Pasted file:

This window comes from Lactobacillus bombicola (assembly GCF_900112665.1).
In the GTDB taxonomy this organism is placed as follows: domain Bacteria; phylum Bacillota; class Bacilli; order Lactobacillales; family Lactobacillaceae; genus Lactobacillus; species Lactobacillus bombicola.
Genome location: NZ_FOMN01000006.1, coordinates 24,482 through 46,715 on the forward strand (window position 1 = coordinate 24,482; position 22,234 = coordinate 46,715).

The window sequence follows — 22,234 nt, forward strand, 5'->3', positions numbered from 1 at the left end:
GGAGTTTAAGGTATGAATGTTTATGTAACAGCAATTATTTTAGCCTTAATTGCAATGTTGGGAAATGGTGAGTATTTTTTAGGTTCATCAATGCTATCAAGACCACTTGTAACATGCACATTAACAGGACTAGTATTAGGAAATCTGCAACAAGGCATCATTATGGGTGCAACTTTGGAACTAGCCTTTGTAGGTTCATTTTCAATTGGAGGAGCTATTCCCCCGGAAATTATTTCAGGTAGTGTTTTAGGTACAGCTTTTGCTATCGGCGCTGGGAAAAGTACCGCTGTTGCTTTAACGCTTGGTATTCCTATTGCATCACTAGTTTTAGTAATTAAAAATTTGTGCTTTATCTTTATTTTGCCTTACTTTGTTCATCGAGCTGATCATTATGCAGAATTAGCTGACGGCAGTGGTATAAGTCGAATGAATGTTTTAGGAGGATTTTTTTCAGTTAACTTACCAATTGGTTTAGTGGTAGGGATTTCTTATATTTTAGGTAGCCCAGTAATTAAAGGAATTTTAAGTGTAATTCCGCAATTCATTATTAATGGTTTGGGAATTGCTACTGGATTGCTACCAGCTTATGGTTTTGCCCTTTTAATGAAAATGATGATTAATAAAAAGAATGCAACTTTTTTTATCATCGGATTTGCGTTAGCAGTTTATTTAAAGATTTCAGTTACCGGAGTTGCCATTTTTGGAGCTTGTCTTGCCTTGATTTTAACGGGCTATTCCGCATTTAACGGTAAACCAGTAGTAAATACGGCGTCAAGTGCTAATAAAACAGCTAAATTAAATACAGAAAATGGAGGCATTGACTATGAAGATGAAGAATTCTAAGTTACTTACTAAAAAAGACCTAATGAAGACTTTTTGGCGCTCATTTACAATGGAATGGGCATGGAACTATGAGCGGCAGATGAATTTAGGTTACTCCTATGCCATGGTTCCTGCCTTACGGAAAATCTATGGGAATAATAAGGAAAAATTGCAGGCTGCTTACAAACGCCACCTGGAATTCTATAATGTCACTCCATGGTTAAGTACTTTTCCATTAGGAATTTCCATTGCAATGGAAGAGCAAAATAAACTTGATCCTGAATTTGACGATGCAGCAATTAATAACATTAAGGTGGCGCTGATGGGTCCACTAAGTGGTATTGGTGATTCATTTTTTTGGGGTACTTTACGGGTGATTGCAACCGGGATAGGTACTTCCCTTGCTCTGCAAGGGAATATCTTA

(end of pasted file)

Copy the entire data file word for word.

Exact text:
This window comes from Lactobacillus bombicola (assembly GCF_900112665.1).
In the GTDB taxonomy this organism is placed as follows: domain Bacteria; phylum Bacillota; class Bacilli; order Lactobacillales; family Lactobacillaceae; genus Lactobacillus; species Lactobacillus bombicola.
Genome location: NZ_FOMN01000006.1, coordinates 24,482 through 46,715 on the forward strand (window position 1 = coordinate 24,482; position 22,234 = coordinate 46,715).

The window sequence follows — 22,234 nt, forward strand, 5'->3', positions numbered from 1 at the left end:
GGAGTTTAAGGTATGAATGTTTATGTAACAGCAATTATTTTAGCCTTAATTGCAATGTTGGGAAATGGTGAGTATTTTTTAGGTTCATCAATGCTATCAAGACCACTTGTAACATGCACATTAACAGGACTAGTATTAGGAAATCTGCAACAAGGCATCATTATGGGTGCAACTTTGGAACTAGCCTTTGTAGGTTCATTTTCAATTGGAGGAGCTATTCCCCCGGAAATTATTTCAGGTAGTGTTTTAGGTACAGCTTTTGCTATCGGCGCTGGGAAAAGTACCGCTGTTGCTTTAACGCTTGGTATTCCTATTGCATCACTAGTTTTAGTAATTAAAAATTTGTGCTTTATCTTTATTTTGCCTTACTTTGTTCATCGAGCTGATCATTATGCAGAATTAGCTGACGGCAGTGGTATAAGTCGAATGAATGTTTTAGGAGGATTTTTTTCAGTTAACTTACCAATTGGTTTAGTGGTAGGGATTTCTTATATTTTAGGTAGCCCAGTAATTAAAGGAATTTTAAGTGTAATTCCGCAATTCATTATTAATGGTTTGGGAATTGCTACTGGATTGCTACCAGCTTATGGTTTTGCCCTTTTAATGAAAATGATGATTAATAAAAAGAATGCAACTTTTTTTATCATCGGATTTGCGTTAGCAGTTTATTTAAAGATTTCAGTTACCGGAGTTGCCATTTTTGGAGCTTGTCTTGCCTTGATTTTAACGGGCTATTCCGCATTTAACGGTAAACCAGTAGTAAATACGGCGTCAAGTGCTAATAAAACAGCTAAATTAAATACAGAAAATGGAGGCATTGACTATGAAGATGAAGAATTCTAAGTTACTTACTAAAAAAGACCTAATGAAGACTTTTTGGCGCTCATTTACAATGGAATGGGCATGGAACTATGAGCGGCAGATGAATTTAGGTTACTCCTATGCCATGGTTCCTGCCTTACGGAAAATCTATGGGAATAATAAGGAAAAATTGCAGGCTGCTTACAAACGCCACCTGGAATTCTATAATGTCACTCCATGGTTAAGTACTTTTCCATTAGGAATTTCCATTGCAATGGAAGAGCAAAATAAACTTGATCCTGAATTTGACGATGCAGCAATTAATAACATTAAGGTGGCGCTGATGGGTCCACTAAGTGGTATTGGTGATTCATTTTTTTGGGGTACTTTACGGGTGATTGCAACCGGGATAGGTACTTCCCTTGCTCTGCAAGGGAATATCTTA